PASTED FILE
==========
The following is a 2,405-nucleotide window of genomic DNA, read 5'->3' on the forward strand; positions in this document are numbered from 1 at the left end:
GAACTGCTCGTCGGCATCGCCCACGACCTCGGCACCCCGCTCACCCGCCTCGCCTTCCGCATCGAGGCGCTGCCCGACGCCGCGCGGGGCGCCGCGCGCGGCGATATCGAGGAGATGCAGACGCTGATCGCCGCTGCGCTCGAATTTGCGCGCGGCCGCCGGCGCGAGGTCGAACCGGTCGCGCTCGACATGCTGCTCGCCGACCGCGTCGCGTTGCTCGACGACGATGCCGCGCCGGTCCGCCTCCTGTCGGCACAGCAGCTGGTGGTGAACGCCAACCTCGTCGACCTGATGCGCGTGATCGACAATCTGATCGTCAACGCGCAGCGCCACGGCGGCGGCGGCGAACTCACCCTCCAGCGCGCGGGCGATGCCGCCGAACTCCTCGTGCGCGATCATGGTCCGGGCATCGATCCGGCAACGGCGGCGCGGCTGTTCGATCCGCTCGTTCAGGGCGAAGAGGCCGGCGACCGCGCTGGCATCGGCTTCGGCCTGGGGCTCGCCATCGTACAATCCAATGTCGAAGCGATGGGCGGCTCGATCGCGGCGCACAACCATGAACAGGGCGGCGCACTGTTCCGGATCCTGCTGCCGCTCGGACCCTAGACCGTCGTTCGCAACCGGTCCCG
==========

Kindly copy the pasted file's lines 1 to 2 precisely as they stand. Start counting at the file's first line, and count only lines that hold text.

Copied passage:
The following is a 2,405-nucleotide window of genomic DNA, read 5'->3' on the forward strand; positions in this document are numbered from 1 at the left end:
GAACTGCTCGTCGGCATCGCCCACGACCTCGGCACCCCGCTCACCCGCCTCGCCTTCCGCATCGAGGCGCTGCCCGACGCCGCGCGGGGCGCCGCGCGCGGCGATATCGAGGAGATGCAGACGCTGATCGCCGCTGCGCTCGAATTTGCGCGCGGCCGCCGGCGCGAGGTCGAACCGGTCGCGCTCGACATGCTGCTCGCCGACCGCGTCGCGTTGCTCGACGACGATGCCGCGCCGGTCCGCCTCCTGTCGGCACAGCAGCTGGTGGTGAACGCCAACCTCGTCGACCTGATGCGCGTGATCGACAATCTGATCGTCAACGCGCAGCGCCACGGCGGCGGCGGCGAACTCACCCTCCAGCGCGCGGGCGATGCCGCCGAACTCCTCGTGCGCGATCATGGTCCGGGCATCGATCCGGCAACGGCGGCGCGGCTGTTCGATCCGCTCGTTCAGGGCGAAGAGGCCGGCGACCGCGCTGGCATCGGCTTCGGCCTGGGGCTCGCCATCGTACAATCCAATGTCGAAGCGATGGGCGGCTCGATCGCGGCGCACAACCATGAACAGGGCGGCGCACTGTTCCGGATCCTGCTGCCGCTCGGACCCTAGACCGTCGTTCGCAACCGGTCCCG